CLEVELAND: If the Indians aren’t just a little demoralized by the last two games, they should be.
The Tigers won again Saturday 9-4 at Progressive Field. The visitors came out on top Friday night, too, by a 7-0 score.
So far this season, the Tribe has won two out of 10 against the Central Division leaders, and if there were any mercy in the world of baseball, the commissioner wouldn’t allow the Wobbly Wahoos to be subjected to more abuse by their lodge brothers from the north.
But alas, the teams play eight more times before the season concludes. To date, the Tribe has been outscored 68-37.
It would be an understatement to call the Indians’ last two games mismatches. A fan unfamiliar with the faces that go with the uniform numbers of Tribe players would swear the Tigers were playing against a team of local college kids.
“We’re definitely not intimidated by the Tigers,” Jason Kipnis said. “We just came up flat the last two games. The pressure is on them. They’re the ones who were in the World Series; they’re the ones with the big contracts.”
There often are instances of one team dominating another beyond all reason.
“I don’t think we feel like that,” Indians manager Terry Francona said. “We’ll show up tomorrow. Certainly, they’ve had their way with us, and we need to play better.”
How thoroughly have the Tigers dominated the Indians in the first two of this four-game series?
On Saturday, Miguel Cabrera whacked a two-run homer in the third, Prince Fielder followed him and also went deep. After a period of relative competitiveness (1⅔ innings), Torii Hunter unloaded on Matt Albers for a two-run blast in the sixth inning.
The home runs hit by Cabrera and Fielder came off Carlos Carrasco, who gave up four consecutive hits in the third after Austin Jackson led off with a double and Hunter lined out to center.
Carrasco was as ill-equipped to stop the Tigers as Paris Hilton would be of winning a hot dog eating contest (“Ew, the mustard is sooo icky.”).
In 3⅓ innings, Carrasco (0-4, 9.10 ERA) gave up seven runs (six earned). Of 10 hit he allowed, six went for extra bases.
“The Tigers are good hitters,” Carrasco said. “That’s all I can say.”
Carrasco has made only six starts this year but has had the misfortune to face the Tigers twice, giving up 12 earned runs and 20 hits in 7⅓ innings.
“I thought today Carlos had excellent stuff to start the game,” Francona said. “He made a really bad pitch to Cabrera, a breaking ball right down the middle.”
Confirmed Carrasco: “I think I missed with that pitch. It was supposed to be a slider down and away, but it came out flat and in the middle.”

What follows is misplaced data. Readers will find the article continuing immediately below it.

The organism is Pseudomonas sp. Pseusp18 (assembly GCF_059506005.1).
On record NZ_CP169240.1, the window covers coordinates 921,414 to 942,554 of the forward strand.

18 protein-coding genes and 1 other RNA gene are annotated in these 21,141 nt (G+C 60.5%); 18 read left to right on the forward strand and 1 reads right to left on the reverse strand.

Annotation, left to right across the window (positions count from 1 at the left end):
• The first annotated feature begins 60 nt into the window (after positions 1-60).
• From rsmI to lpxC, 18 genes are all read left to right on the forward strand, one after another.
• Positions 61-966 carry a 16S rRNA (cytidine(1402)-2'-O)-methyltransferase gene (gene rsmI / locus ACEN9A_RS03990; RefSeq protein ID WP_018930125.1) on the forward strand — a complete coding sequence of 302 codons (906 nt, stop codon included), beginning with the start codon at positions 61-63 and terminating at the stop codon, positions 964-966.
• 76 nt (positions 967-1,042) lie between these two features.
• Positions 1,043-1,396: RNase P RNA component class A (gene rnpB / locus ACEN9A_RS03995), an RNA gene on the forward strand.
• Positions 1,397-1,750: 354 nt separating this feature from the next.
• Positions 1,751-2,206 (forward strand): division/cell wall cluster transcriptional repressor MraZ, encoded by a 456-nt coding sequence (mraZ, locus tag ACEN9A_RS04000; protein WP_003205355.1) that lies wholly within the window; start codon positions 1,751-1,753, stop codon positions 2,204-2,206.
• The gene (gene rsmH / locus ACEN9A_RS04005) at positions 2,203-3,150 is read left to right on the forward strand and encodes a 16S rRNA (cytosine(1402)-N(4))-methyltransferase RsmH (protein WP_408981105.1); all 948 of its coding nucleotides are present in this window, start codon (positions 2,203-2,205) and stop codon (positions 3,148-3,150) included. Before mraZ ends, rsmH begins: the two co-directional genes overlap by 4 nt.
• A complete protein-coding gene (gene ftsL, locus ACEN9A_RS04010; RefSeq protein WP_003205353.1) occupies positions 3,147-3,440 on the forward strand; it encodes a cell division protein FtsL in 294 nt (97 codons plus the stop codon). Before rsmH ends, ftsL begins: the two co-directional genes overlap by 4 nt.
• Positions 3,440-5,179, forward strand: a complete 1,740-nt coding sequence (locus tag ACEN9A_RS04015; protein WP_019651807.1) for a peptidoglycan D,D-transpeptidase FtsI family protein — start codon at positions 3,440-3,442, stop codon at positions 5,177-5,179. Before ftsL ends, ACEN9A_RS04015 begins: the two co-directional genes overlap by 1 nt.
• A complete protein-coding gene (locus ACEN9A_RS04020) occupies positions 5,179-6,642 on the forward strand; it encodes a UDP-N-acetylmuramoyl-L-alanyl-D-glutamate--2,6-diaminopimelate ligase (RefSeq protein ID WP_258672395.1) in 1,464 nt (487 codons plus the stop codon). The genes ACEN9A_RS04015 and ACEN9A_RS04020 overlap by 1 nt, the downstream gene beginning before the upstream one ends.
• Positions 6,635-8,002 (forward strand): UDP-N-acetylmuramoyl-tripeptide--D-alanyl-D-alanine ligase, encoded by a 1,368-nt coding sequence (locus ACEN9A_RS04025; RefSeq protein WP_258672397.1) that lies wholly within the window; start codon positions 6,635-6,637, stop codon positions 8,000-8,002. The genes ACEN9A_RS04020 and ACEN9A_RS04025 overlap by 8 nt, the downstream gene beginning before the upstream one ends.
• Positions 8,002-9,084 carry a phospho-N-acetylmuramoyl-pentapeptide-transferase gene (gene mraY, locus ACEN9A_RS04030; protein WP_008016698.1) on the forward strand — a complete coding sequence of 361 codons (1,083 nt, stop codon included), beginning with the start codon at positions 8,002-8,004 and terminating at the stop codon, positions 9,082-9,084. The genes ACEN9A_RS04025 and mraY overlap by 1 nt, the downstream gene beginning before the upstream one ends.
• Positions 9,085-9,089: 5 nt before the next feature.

On Saturday, he also committed an error that contributed to a three-run Detroit rally in the fourth. With runners on first and second and nobody out, Ramon Santiago laid down a sacrifice bunt that Carrasco fielded.
He looked toward third and decided he had a chance to force the Andy Dirks sprinting from second. Instead, Carrasco heaved the ball past Lonnie Chisenhall as one run scored and two runners put themselves in scoring position, from where they also scored.
“Lonnie was in too far to get back to the bag in time,” Francona said. “Carlos threw it, anyway, and everything spiraled from there.”
Teams always appear to be lost at sea when their starting pitcher fails early. But certainly that’s more likely to happen when the Tigers are the opposing team rather than, say, the White Sox or Astros.
The Indians remain the Central Division’s second-place team, falling 3½ games behind Detroit. But the chasm between the teams looks considerably deeper than that when they have played one another.
Except for scoring one run in the third, the Tribe was rendered helpless by Anibel Sanchez (7-5, 2.70 ERA), who did a five and fly.
The rally consisted of Chisenhall’s single off the pitcher that ended up in center field, a single by Drew Stubbs to move Chisenhall to third, and Michael Bourn’s infield hit to drive in the run.
The Tigers even stopped Kipnis’ 16-game hitting streak. Kipnis went 0-for-4 with two strikeouts. It was the first time he had not reached base in 37 games.
Sheldon Ocker can be reached at firstname.lastname@example.org. Read the Indians blog at http://www.ohio.com/indians. Follow him on Twitter at http://www.twitter.com/SheldonOckerABJ and on Facebook at http://www.facebook.com/sports.abj.